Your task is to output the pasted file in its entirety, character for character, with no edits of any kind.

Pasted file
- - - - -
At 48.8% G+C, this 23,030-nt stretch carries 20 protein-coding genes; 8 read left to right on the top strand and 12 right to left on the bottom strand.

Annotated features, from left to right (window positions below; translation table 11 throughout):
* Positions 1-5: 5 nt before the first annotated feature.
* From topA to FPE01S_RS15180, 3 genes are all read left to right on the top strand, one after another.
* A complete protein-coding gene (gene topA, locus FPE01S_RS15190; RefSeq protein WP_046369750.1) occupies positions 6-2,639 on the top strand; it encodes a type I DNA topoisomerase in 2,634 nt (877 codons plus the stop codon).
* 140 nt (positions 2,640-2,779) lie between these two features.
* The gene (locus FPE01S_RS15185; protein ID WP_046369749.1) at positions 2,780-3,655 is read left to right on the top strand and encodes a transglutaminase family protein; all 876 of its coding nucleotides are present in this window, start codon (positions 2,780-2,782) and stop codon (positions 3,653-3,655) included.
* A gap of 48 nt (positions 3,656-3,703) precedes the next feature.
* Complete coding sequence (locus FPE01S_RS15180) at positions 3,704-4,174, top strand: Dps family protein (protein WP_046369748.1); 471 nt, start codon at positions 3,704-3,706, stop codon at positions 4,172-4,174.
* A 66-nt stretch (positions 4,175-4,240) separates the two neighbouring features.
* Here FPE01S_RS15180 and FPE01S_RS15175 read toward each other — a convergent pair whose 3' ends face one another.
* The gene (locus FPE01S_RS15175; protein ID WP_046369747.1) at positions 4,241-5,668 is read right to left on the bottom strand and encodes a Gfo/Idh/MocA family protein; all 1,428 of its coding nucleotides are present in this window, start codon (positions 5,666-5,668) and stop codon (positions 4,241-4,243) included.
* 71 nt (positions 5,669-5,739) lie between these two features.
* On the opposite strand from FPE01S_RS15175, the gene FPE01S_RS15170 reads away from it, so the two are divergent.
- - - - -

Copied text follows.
At 48.8% G+C, this 23,030-nt stretch carries 20 protein-coding genes; 8 read left to right on the top strand and 12 right to left on the bottom strand.

Annotated features, from left to right (window positions below; translation table 11 throughout):
* Positions 1-5: 5 nt before the first annotated feature.
* From topA to FPE01S_RS15180, 3 genes are all read left to right on the top strand, one after another.
* A complete protein-coding gene (gene topA, locus FPE01S_RS15190; RefSeq protein WP_046369750.1) occupies positions 6-2,639 on the top strand; it encodes a type I DNA topoisomerase in 2,634 nt (877 codons plus the stop codon).
* 140 nt (positions 2,640-2,779) lie between these two features.
* The gene (locus FPE01S_RS15185; protein ID WP_046369749.1) at positions 2,780-3,655 is read left to right on the top strand and encodes a transglutaminase family protein; all 876 of its coding nucleotides are present in this window, start codon (positions 2,780-2,782) and stop codon (positions 3,653-3,655) included.
* A gap of 48 nt (positions 3,656-3,703) precedes the next feature.
* Complete coding sequence (locus FPE01S_RS15180) at positions 3,704-4,174, top strand: Dps family protein (protein WP_046369748.1); 471 nt, start codon at positions 3,704-3,706, stop codon at positions 4,172-4,174.
* A 66-nt stretch (positions 4,175-4,240) separates the two neighbouring features.
* Here FPE01S_RS15180 and FPE01S_RS15175 read toward each other — a convergent pair whose 3' ends face one another.
* The gene (locus FPE01S_RS15175; protein ID WP_046369747.1) at positions 4,241-5,668 is read right to left on the bottom strand and encodes a Gfo/Idh/MocA family protein; all 1,428 of its coding nucleotides are present in this window, start codon (positions 5,666-5,668) and stop codon (positions 4,241-4,243) included.
* 71 nt (positions 5,669-5,739) lie between these two features.
* On the opposite strand from FPE01S_RS15175, the gene FPE01S_RS15170 reads away from it, so the two are divergent.